As many retailers and shopping center owners have already discovered, there has never been a better time to “go green.”  In addition to serving as an enormous marketing asset and a smart geopolitical choice, an investment in solar equipment can translate into lucrative tax savings for a retail business or shopping center owner.  The following summarizes selected state and federal incentives that promote investments in solar energy in the retail sector.

In addition to the tax savings and cash incentives provided by government entities, a retailer or shopping center owner can save money on utility bills by using self-generated solar energy instead of utility-provided electricity.

The two most common forms of solar energy are photovoltaic (“PV”) systems and solar thermal systems.  Most conventional solar panels are composed of PV cells, which convert sunlight into direct current (“DC”) electricity.  An “inverter” inverts the DC energy into the alternating current (“AC”) energy that powers buildings and appliances.[1]  Solar thermal systems use heat from the sun to produce energy or hot water.  Because PV systems are most relevant to the bulk of commercial solar customers, references to “solar panels” or “solar equipment” in this memorandum indicate PV systems unless otherwise specified.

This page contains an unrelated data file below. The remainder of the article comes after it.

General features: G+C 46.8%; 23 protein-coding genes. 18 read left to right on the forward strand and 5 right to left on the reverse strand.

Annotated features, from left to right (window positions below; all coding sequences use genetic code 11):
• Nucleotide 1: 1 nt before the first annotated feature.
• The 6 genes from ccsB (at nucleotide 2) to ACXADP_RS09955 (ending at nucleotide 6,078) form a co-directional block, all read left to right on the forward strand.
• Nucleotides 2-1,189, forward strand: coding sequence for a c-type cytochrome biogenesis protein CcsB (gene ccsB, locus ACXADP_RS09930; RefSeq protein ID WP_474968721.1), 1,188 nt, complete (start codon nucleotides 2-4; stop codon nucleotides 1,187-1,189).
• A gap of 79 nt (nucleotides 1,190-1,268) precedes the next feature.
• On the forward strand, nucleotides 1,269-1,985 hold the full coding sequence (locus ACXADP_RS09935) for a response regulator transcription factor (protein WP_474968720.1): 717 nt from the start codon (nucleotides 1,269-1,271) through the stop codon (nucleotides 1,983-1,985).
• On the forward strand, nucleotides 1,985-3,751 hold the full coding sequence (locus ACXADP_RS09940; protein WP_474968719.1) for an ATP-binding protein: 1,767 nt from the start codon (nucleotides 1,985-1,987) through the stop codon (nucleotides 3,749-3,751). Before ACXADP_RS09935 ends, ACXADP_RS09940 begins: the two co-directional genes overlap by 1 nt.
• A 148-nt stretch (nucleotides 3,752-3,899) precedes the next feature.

Throughout California and some other states, buildings with photovoltaic solar installations are interconnected with the regional, utility-run electricity grid.  Through a process known as “net metering,” solar equipment producing electricity in excess of what a building consumes transmits the surplus solar-generated electricity directly into the utility grid, and the building’s bi-directional energy meter (which measures the building’s net electricity usage and production) runs backward.  Customers are credited for the full retail value of the solar-generated energy that they transmit to the grid, which can reduce (or, hypothetically, even eliminate) their utility bills, depending on the net energy measurement.[2]